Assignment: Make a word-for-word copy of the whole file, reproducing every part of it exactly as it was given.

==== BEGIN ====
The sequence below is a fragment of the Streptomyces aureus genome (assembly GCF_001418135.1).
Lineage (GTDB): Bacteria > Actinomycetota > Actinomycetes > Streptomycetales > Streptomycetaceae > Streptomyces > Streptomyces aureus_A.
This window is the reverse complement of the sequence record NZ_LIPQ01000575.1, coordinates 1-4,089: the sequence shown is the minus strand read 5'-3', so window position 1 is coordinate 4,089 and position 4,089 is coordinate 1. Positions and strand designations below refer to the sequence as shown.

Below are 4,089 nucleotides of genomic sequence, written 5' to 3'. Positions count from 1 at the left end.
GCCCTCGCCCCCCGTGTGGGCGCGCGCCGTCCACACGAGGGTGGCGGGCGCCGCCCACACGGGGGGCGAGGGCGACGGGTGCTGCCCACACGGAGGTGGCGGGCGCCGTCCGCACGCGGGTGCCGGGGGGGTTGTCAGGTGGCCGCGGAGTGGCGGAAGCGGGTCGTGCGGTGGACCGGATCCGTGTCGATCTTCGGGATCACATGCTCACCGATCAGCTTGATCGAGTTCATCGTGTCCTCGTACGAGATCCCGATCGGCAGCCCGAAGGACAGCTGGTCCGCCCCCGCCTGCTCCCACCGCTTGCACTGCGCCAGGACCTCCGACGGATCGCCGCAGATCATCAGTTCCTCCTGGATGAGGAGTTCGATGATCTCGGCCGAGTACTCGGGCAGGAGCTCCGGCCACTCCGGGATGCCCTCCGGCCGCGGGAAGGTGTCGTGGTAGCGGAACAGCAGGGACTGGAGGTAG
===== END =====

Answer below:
The sequence below is a fragment of the Streptomyces aureus genome (assembly GCF_001418135.1).
Lineage (GTDB): Bacteria > Actinomycetota > Actinomycetes > Streptomycetales > Streptomycetaceae > Streptomyces > Streptomyces aureus_A.
This window is the reverse complement of the sequence record NZ_LIPQ01000575.1, coordinates 1-4,089: the sequence shown is the minus strand read 5'-3', so window position 1 is coordinate 4,089 and position 4,089 is coordinate 1. Positions and strand designations below refer to the sequence as shown.

Below are 4,089 nucleotides of genomic sequence, written 5' to 3'. Positions count from 1 at the left end.
GCCCTCGCCCCCCGTGTGGGCGCGCGCCGTCCACACGAGGGTGGCGGGCGCCGCCCACACGGGGGGCGAGGGCGACGGGTGCTGCCCACACGGAGGTGGCGGGCGCCGTCCGCACGCGGGTGCCGGGGGGGTTGTCAGGTGGCCGCGGAGTGGCGGAAGCGGGTCGTGCGGTGGACCGGATCCGTGTCGATCTTCGGGATCACATGCTCACCGATCAGCTTGATCGAGTTCATCGTGTCCTCGTACGAGATCCCGATCGGCAGCCCGAAGGACAGCTGGTCCGCCCCCGCCTGCTCCCACCGCTTGCACTGCGCCAGGACCTCCGACGGATCGCCGCAGATCATCAGTTCCTCCTGGATGAGGAGTTCGATGATCTCGGCCGAGTACTCGGGCAGGAGCTCCGGCCACTCCGGGATGCCCTCCGGCCGCGGGAAGGTGTCGTGGTAGCGGAACAGCAGGGACTGGAGGTAG